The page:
If one molecule - UNIMOLECULAR-- if 2 moleucles, BIMOLECULAR

Three are at a time is very rare -- especially in gas phase (termolecular)

Each reaction step is called an elementary step. The series of elementary steps that leads from products to reactants is called the reaction mechanism. FOR AN ELEMENTARY STEP, THE RATE IS DETERMINED BY THE STOICHIOMETRY.

Once know the elementary steps, can deduct rate law.

For unimolecular

A ® B + C Raw Law -d[A] / dt = k(A)


A + B ® AB -d[A] / dt = k [A][B]

eg. 2NO2(g) + F2(g) ® 2 FNO2

Observed Rate Law -1/2 d[NO2]/dt = k [NO2][F2]

Recall no termolecular steps \ must be sequence of steps

Propose the following mechanism

1. NO2 + F2 FNO2 + F·      Rxn

2. F· + NO2 FNO2

if assume k1 << k2 i.e. Step 1 very slow with respect to Step 2. The observed rate for the overall reaction is the rate of the slowest step, also known as Rate Determining Step.

ie. Subsequent steps don't matter in this case, can use step, to write down rate law

\ Rxn Rate = -d[NO2]/dt = l[NO2][F2]

The two proposed steps are consistent with rate law and called a reaction mechanism. Can't prove by kinetics that this is the reaction mechanism, but can disprove proposed mechanisms by kinetics.

Another Ex

2 NO(g) + O2(g) ® 2NO2(g)

Observed Rate Law = -d[O2] / dt = k[O2][NO]2

But no termolecular reactions

A Possible Mechanism


2. N2O2 + O2 2NO2 -------------- slow

Assume k2 << k1/k-1

That is, propose step 1 is a fast equilibrium

k1 [NO]2 = k-1[N2O2]

ie. [N2O2]/ [NO]2 = k1 / k-1 = Kequi

if the equibrium is faster, then the second step is RDS

Then can write rate law

Rate = k[N2O2][O2], we can substitute the unknown [N2O2] by the equilibrium

Keq = [N2O2]/ [NO]2

[N2O2] = Keq [NO]2

The reaction rate = k2 [N2O2] [O2]

=k2 Keq [NO]2 [O2] = kobs [NO]2 [O2]

k2 and Keq are both const @ given T

Our proposed mechanism is thus consistent with this rate law.

Why do we care? What is value of knowing mechanism?

Fundamental understanding of mechanisms allows one to develop new reactions (to make plastics), interfere with reactions (design drugs) etc.

Chain Reactions

Nuclear fission, radical chain reactions to make plastics. The mechanism of these reactions has three components. Initiation, propagation and termination.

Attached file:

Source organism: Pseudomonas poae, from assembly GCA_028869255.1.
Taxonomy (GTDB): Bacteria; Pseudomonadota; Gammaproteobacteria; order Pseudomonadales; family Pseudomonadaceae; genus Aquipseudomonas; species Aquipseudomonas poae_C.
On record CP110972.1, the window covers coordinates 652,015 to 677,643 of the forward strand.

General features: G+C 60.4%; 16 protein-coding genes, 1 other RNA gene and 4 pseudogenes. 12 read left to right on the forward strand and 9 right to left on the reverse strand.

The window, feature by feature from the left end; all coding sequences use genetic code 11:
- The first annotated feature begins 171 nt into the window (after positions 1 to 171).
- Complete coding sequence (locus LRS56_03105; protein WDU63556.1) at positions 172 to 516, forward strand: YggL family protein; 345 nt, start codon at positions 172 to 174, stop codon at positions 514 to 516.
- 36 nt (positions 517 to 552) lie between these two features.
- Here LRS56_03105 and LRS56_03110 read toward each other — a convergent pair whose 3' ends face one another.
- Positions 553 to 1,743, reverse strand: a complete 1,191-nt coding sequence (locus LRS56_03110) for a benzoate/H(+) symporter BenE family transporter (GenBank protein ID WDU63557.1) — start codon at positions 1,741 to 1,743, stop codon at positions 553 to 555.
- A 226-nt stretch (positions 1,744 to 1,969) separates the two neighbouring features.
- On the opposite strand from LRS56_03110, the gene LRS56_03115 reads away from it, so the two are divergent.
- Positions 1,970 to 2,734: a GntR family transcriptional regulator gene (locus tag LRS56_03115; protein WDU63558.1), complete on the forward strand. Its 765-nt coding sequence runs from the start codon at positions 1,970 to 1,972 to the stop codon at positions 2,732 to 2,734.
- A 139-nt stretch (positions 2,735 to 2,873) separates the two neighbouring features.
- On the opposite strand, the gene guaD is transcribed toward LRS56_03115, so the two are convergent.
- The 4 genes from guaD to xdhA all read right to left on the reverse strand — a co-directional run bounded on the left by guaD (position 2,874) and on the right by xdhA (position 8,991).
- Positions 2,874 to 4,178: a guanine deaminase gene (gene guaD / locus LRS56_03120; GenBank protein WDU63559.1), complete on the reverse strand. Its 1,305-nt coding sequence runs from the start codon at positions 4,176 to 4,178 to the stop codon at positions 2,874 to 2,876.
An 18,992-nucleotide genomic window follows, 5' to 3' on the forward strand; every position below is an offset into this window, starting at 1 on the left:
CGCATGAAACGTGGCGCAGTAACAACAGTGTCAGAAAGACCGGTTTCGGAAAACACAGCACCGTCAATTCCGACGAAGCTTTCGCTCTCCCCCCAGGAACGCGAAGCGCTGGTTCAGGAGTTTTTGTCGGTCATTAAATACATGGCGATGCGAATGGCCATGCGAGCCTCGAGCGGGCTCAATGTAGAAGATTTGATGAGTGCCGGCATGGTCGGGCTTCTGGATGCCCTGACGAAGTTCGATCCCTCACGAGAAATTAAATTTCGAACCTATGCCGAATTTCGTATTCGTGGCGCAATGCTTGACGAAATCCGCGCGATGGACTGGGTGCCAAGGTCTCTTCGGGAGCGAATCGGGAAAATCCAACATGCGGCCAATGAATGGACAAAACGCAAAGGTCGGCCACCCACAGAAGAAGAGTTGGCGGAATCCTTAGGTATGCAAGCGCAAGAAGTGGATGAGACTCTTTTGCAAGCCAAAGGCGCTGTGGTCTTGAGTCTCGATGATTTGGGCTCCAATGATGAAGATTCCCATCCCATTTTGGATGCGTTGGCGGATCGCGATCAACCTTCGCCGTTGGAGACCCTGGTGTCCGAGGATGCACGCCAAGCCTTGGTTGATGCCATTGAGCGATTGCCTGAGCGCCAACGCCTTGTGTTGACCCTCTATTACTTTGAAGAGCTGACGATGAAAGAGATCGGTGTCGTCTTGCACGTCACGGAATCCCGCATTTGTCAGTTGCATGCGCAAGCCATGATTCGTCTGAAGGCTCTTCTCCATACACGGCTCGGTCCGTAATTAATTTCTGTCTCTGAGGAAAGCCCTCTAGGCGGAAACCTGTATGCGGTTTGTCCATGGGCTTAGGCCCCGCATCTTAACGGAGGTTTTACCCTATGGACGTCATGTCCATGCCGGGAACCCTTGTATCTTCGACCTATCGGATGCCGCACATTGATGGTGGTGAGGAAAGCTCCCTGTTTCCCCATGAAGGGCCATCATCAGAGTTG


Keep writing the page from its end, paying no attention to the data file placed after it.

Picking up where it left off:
Initiate (for example by light) - generate reaactive species

H2(g)+ Cl2(g) ® 2HCl(g)

DELTA Hfo for HCl is ~ 92 kJ/mol. The reaction does not proceed unless we initiate it. Light and heat.


Initiation 1. Cl2® 2 Cl·

Propagation 2. Cl· + H2® HCl + H·

3. H· + Cl2® HCl + Cl


NOTE SUM: H2 + Cl2 ® 2HCl

is equal to the stoichiometry of the reaction

Termination: 4. Cl· + Cl·® Cl2

5. H· + Cl·® HCl

6. H· + H·® H2

all above are very exothermic usually need a third body. E.g. A wall

Other examples:


1) 2H2 + O2 ® 2H2O


Initiation: E.g. A flame ® HO· Hydroxyl radical

Propagation: E.g. HO· + H - H ® HO-H + H·

H· + O=O ® HO-O· peroxy rad

HO-O· + H-H ® HOOH + H·


Chains increase in number very rapidly - EXPLOSIVE

Another example,

2) Methane & chlorine

CH4(g) + Cl2 HCl + CH3Cl choromethane

Initiation Cl2 2Cl·

Prop. 1) Cl·  + CH4® CH3·  + HCl

2) CH3·  + Cl2 ® CH3Cl + Cl·

Termination you do it...........

3) Polymerization (like dominoes)




A catalyst is something that LOWERS to the Ea of the reaction and it is regenerated (or not consumed) at END of reaction.

B is the reaction coordinate without a catalyst, A is the reaction coordinate with a catalyst.


1) Homogenous catalyst where it is in the same phase as the reaction

eg. Both liquids

2) Heterogeneous catalyst where catalysts and compounds are in different phases

e.g. catalytic converter in auto exhaust catalyst is solid Pt/Pd/Rh on a support reagent reaction are gases

e.g. 2 H2O2 + I_ ® 2 H2O + O2 + I-

Rate Law

Rate = d[O2] / dt = k[H2O2][I-] (NOTE - ONLY 1 H2O2 in the rate law I- is the catalyst)

Proposed Mechanism


2. IOH + OH-® IO_ + H2O

3. IO_ + HO -- OH  I- + O2 + H2O

From Step 1, reaction rate = k[H2O2][I-]

ii) Heterogeneous catalysis

a) oxidation of acetone on a Cu surface

b) SO2 oxidation with O2 + V2O5(s)

2SO2(g) + O2(g) ® 2SO3(g) ® H2SO4

"Contact" process for H2SO4 manufacture

What did we learn?

A) measurement reaction rate

A + 2B ® 3C

-d[A]/dt= -1/2 d[B]/dt = 1/3 d[C]/dt

Rate law from initial reaction rates and concentration changes, specific rate constant k

For first order reaction; can integrate

ln Ao/At = kt t1/2 = ln 2/k

B) Temperature effects

Activeation energy Ea

Arrhenius equation k = A e-Ea/RT

C) Reaction mechanism

Transition states


Elementary Reaction Step

Slow Rate Determining Steps relation to rate law

Proposed Mech

With fast equilibrium steps - steady state

Chain Reactions

Initiation propagation & termination

Catalysis lowering Ea